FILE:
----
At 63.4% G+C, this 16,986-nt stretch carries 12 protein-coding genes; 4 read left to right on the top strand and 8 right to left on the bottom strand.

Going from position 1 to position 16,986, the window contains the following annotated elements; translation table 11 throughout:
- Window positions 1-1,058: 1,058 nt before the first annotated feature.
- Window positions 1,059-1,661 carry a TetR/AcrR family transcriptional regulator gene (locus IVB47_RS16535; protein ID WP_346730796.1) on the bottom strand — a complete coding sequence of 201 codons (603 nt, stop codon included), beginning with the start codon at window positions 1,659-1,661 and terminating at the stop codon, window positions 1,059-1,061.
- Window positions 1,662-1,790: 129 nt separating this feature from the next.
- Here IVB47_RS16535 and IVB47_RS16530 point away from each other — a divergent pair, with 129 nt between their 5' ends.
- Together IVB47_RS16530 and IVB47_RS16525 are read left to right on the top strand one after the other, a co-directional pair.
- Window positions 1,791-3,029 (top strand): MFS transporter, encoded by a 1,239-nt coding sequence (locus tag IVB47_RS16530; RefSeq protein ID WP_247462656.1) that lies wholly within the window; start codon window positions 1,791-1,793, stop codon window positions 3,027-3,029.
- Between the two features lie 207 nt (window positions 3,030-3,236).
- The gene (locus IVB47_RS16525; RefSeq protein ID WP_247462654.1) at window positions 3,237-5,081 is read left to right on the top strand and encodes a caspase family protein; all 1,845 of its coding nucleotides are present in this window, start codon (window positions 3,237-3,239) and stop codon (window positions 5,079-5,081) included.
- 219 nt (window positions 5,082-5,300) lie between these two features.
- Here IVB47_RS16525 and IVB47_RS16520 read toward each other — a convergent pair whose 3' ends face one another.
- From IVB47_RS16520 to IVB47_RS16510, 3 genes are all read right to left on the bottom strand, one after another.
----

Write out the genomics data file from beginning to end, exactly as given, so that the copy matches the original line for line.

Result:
At 63.4% G+C, this 16,986-nt stretch carries 12 protein-coding genes; 4 read left to right on the top strand and 8 right to left on the bottom strand.

Going from position 1 to position 16,986, the window contains the following annotated elements; translation table 11 throughout:
- Window positions 1-1,058: 1,058 nt before the first annotated feature.
- Window positions 1,059-1,661 carry a TetR/AcrR family transcriptional regulator gene (locus IVB47_RS16535; protein ID WP_346730796.1) on the bottom strand — a complete coding sequence of 201 codons (603 nt, stop codon included), beginning with the start codon at window positions 1,659-1,661 and terminating at the stop codon, window positions 1,059-1,061.
- Window positions 1,662-1,790: 129 nt separating this feature from the next.
- Here IVB47_RS16535 and IVB47_RS16530 point away from each other — a divergent pair, with 129 nt between their 5' ends.
- Together IVB47_RS16530 and IVB47_RS16525 are read left to right on the top strand one after the other, a co-directional pair.
- Window positions 1,791-3,029 (top strand): MFS transporter, encoded by a 1,239-nt coding sequence (locus tag IVB47_RS16530; RefSeq protein ID WP_247462656.1) that lies wholly within the window; start codon window positions 1,791-1,793, stop codon window positions 3,027-3,029.
- Between the two features lie 207 nt (window positions 3,030-3,236).
- The gene (locus IVB47_RS16525; RefSeq protein ID WP_247462654.1) at window positions 3,237-5,081 is read left to right on the top strand and encodes a caspase family protein; all 1,845 of its coding nucleotides are present in this window, start codon (window positions 3,237-3,239) and stop codon (window positions 5,079-5,081) included.
- 219 nt (window positions 5,082-5,300) lie between these two features.
- Here IVB47_RS16525 and IVB47_RS16520 read toward each other — a convergent pair whose 3' ends face one another.
- From IVB47_RS16520 to IVB47_RS16510, 3 genes are all read right to left on the bottom strand, one after another.